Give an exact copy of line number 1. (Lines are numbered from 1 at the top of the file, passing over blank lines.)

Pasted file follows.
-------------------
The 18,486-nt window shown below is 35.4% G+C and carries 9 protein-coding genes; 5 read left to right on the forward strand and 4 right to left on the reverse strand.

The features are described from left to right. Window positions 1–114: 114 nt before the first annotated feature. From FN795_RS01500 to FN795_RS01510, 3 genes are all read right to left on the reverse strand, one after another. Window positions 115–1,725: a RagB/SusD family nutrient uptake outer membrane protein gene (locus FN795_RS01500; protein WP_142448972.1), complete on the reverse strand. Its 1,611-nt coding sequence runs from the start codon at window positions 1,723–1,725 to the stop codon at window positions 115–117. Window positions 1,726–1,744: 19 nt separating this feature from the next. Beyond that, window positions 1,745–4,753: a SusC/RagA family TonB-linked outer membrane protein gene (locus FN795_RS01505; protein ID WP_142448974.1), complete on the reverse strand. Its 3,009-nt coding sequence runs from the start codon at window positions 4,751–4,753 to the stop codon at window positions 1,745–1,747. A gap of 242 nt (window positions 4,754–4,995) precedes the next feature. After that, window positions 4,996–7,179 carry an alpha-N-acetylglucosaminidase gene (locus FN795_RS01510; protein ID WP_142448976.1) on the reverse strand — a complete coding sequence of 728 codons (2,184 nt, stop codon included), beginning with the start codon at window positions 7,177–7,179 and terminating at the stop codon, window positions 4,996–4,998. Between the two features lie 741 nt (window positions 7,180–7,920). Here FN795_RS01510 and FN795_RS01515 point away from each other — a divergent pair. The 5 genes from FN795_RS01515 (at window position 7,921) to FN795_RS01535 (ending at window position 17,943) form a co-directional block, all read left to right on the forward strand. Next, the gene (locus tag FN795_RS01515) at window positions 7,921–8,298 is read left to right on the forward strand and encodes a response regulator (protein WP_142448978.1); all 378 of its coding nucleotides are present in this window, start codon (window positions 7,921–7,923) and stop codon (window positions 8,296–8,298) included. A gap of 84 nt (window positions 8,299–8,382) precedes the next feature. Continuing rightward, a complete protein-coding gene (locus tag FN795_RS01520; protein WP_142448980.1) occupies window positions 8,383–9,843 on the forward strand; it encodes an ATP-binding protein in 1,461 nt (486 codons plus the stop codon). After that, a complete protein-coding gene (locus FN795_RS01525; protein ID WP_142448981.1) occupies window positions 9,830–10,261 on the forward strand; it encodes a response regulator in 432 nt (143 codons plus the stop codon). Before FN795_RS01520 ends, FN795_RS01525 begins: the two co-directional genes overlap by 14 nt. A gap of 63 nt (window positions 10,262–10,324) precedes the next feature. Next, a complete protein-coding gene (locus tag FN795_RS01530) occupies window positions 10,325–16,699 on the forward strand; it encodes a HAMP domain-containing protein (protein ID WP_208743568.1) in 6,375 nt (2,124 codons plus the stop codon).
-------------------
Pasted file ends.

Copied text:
The 18,486-nt window shown below is 35.4% G+C and carries 9 protein-coding genes; 5 read left to right on the forward strand and 4 right to left on the reverse strand.